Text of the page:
Shrimp and polenta.

It’s easy to say that we’ll save money by not eating out as much, but the truth of the matter is that after a day of school and/or a day of work, sometimes I come home and I don’t want to cook anything.  Or I run into situations like last week when, even in November, it was in the upper 80s and cooking in our little apartment would be unbearable.  (Our go-to meal that week was bun thit nuong at Le Saigon, just down the street from our new place!  It doesn’t really meet the authentic hole-in-the-wall standards of the Vietnamese restaurants in San Jose, but it’s the closest and it’s three blocks from us with outdoor seating.)  Writing down a whole week’s worth of meals really helps because I can plan the grocery shopping in one go, so even when I’m tired, at least I don’t have to run around and pick up a lime or a can of tomato paste or whatever teeny little thing is sometimes missing from the pantry yet crucial to the recipe.

Tom and I picked up this chalkboard at an office supply store in San Jose for about $50.  I really wanted to paint one of the walls with chalkboard paint, but we never got around to it.  Not only were we renting, but the walls had a texture that might have been difficult to layer with that paint.

I didn’t plan a menu for this week because it’s a short one (we’re leaving Thursday morning to go to a friend’s wedding in St. Louis), so I was kind of stumped because I didn’t want to make anything that would result in leftovers sitting in the fridge for the next four days.  (Monday was Korean BBQ night at Gui Rim; Tuesday was bacon wrapped asparagus, green beans with Hollandaise sauce, and leftover potato leek soup.)  Luckily, the ingredients I had lying around chose the portion size for me.  It was probably inspired by the shrimp and grits from Bayonne, so I looked at a few recipes, but since I didn’t have everrrrything, I kind of made it up as I went along based on the common herbs and spices I saw in the four or five recipes that looked good.  I didn’t measure out anything because I was just using up what I had, so I estimated the measurements.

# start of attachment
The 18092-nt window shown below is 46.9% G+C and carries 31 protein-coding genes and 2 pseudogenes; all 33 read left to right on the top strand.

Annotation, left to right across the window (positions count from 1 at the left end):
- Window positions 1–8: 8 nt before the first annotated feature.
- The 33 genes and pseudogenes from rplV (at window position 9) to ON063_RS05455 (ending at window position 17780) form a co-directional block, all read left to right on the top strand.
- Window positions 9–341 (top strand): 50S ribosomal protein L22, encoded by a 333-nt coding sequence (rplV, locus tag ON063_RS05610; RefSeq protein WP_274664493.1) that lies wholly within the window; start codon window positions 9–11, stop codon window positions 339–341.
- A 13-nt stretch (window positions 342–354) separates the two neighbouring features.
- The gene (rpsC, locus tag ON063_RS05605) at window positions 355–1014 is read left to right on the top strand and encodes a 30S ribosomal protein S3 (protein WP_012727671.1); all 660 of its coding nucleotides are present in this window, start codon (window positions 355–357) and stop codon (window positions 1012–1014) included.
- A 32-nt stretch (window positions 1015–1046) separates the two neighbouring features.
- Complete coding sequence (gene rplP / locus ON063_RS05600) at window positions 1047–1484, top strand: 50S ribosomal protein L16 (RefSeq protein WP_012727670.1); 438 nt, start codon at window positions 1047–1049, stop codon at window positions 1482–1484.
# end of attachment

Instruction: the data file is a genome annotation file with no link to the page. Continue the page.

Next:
Half a roll of Trader Joe’s organic polenta
1/4 cup heavy whipping cream
1/4 cup chicken broth
1/4 cup Provolone, shredded (most recipes use American, cheddar, or Jack)
Pinch of crushed red pepper flakes
Maybe 1/2 T butter if it’s not creamy enough
salt & pepper

I put everything in a pot over medium heat, using a whisk to break up the polenta and mixing the other stuff.  Yeah… not very culinarily sophisticated.  Season it until it’s fucking delicious.

bacon fat, about 1 Tb (I have no idea how much I used… it was leftover from when I made potato leek soup)
8 LARGE shrimp (I used some frozen wild blue something or other from Trader Joe’s, leftover from linguine in fire-roasted tomato sauce), peeled, deveined, tail-on (I actually don’t prefer tail-on because it’s a pain to get that last little bit of meat, but it’s prettier)
1 T butter
Mix of paprika, chili/cayenne pepper, dried oregano, thyme (from my brand new thyme plane from OSH!), seasoned salt to coat shrimp
1 small shallot, diced
2 cloves garlic, minced
1 green onion/scallion, diced
1/2 T tomato paste (just to give it body; this was also leftover from the linguine recipe)

Melt bacon fat & butter in a pan.  It will probably smell awesome.  Don’t worry, it will get better.  Mix some vaguely Creole-ish spices together.  I’ve never made Creole food, so I looked up a bunch of recipes to see what kind of herbs and spices matched best, and what’s listed above is what I had in my pantry.  I mixed it together in a shallow bowl, patted the shrimp dry, and coated them one by one before placing them in the bacon fat and butter on medium high.  After a little while, I added the chopped garlic, shallots, and green onion and turned the shrimp.  Sauteed them for a bit, added a little tomtao sauce for extra flavor.  When the outside of the shrimp were looking nice and dark with pink peeking through, I turned off the heat.

Divide polenta into two shallow dishes, add shrimp, them pour on extra fatty juicy stuff from the pan.  Garnish with more green onions.  Eat it.  Use some bread to soak up the extras.


About ireneenroute

This is a blog full of photos taken by a cell phone.
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